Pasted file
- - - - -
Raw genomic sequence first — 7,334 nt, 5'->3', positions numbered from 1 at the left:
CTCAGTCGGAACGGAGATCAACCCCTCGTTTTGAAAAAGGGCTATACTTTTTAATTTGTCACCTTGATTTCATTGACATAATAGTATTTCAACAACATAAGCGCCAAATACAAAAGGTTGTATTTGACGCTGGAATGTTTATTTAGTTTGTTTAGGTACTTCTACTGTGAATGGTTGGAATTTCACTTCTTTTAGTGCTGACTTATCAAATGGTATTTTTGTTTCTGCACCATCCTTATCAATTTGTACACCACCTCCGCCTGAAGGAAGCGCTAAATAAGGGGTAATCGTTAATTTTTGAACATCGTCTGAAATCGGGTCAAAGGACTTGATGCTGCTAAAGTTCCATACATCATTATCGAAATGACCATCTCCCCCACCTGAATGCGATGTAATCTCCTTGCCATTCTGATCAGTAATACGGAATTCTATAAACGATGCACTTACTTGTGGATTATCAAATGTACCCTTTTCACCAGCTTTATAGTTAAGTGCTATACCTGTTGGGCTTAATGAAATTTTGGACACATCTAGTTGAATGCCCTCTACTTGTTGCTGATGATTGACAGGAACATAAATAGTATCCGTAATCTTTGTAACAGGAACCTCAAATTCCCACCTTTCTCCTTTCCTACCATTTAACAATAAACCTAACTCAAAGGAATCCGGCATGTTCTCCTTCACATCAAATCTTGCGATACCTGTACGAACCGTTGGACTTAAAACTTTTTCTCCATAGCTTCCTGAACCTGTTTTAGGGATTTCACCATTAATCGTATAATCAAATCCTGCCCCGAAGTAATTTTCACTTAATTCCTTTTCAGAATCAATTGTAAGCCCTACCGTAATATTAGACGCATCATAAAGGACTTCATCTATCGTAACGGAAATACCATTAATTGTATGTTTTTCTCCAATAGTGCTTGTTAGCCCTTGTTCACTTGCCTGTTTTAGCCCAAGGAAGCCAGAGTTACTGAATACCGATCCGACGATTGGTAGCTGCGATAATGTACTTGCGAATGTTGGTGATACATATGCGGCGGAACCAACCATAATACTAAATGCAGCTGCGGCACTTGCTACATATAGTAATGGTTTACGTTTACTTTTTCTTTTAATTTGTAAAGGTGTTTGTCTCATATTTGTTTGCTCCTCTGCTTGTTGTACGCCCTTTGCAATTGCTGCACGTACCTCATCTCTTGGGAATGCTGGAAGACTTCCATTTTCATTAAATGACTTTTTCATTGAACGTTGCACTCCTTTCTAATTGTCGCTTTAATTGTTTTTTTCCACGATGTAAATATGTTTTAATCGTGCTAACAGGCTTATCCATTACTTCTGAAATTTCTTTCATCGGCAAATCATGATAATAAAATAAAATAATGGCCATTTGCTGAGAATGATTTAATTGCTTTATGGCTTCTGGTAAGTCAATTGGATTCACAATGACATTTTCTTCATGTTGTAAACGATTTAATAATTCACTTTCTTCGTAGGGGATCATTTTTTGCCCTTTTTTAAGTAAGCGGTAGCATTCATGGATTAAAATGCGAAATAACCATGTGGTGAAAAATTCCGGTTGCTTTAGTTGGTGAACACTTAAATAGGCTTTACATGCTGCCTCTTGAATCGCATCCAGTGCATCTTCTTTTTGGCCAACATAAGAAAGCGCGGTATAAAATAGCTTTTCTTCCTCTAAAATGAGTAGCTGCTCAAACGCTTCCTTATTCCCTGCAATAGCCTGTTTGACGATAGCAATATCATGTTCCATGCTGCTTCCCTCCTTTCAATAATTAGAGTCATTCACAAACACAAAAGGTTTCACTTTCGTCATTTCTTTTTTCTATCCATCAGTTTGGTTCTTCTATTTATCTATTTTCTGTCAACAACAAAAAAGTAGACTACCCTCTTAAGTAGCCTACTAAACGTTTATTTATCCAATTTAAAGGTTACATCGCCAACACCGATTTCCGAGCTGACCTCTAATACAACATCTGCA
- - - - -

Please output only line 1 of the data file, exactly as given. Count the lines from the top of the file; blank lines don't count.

Raw genomic sequence first — 7,334 nt, 5'->3', positions numbered from 1 at the left: